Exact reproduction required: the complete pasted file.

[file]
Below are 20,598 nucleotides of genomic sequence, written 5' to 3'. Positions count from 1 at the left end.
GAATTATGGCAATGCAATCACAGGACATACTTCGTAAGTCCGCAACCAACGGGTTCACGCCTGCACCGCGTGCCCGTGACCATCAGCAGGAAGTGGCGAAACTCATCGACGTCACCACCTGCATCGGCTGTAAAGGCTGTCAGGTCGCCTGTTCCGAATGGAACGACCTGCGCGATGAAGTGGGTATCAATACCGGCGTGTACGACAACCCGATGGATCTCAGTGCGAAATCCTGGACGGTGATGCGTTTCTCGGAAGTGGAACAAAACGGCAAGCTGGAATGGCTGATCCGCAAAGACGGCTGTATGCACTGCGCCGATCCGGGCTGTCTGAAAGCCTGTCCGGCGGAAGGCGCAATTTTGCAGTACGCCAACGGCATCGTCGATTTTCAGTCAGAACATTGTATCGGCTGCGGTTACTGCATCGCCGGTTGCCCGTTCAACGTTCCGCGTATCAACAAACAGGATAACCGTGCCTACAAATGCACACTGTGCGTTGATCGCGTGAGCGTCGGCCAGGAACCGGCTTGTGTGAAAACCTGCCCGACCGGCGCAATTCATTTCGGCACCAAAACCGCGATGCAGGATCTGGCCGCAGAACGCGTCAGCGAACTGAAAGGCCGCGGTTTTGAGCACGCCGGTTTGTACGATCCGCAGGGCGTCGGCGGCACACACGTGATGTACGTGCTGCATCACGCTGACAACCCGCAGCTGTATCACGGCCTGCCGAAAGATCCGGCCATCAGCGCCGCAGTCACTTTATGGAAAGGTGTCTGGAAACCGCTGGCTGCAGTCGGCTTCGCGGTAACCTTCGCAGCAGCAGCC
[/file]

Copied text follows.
Below are 20,598 nucleotides of genomic sequence, written 5' to 3'. Positions count from 1 at the left end.
GAATTATGGCAATGCAATCACAGGACATACTTCGTAAGTCCGCAACCAACGGGTTCACGCCTGCACCGCGTGCCCGTGACCATCAGCAGGAAGTGGCGAAACTCATCGACGTCACCACCTGCATCGGCTGTAAAGGCTGTCAGGTCGCCTGTTCCGAATGGAACGACCTGCGCGATGAAGTGGGTATCAATACCGGCGTGTACGACAACCCGATGGATCTCAGTGCGAAATCCTGGACGGTGATGCGTTTCTCGGAAGTGGAACAAAACGGCAAGCTGGAATGGCTGATCCGCAAAGACGGCTGTATGCACTGCGCCGATCCGGGCTGTCTGAAAGCCTGTCCGGCGGAAGGCGCAATTTTGCAGTACGCCAACGGCATCGTCGATTTTCAGTCAGAACATTGTATCGGCTGCGGTTACTGCATCGCCGGTTGCCCGTTCAACGTTCCGCGTATCAACAAACAGGATAACCGTGCCTACAAATGCACACTGTGCGTTGATCGCGTGAGCGTCGGCCAGGAACCGGCTTGTGTGAAAACCTGCCCGACCGGCGCAATTCATTTCGGCACCAAAACCGCGATGCAGGATCTGGCCGCAGAACGCGTCAGCGAACTGAAAGGCCGCGGTTTTGAGCACGCCGGTTTGTACGATCCGCAGGGCGTCGGCGGCACACACGTGATGTACGTGCTGCATCACGCTGACAACCCGCAGCTGTATCACGGCCTGCCGAAAGATCCGGCCATCAGCGCCGCAGTCACTTTATGGAAAGGTGTCTGGAAACCGCTGGCTGCAGTCGGCTTCGCGGTAACCTTCGCAGCAGCAGCC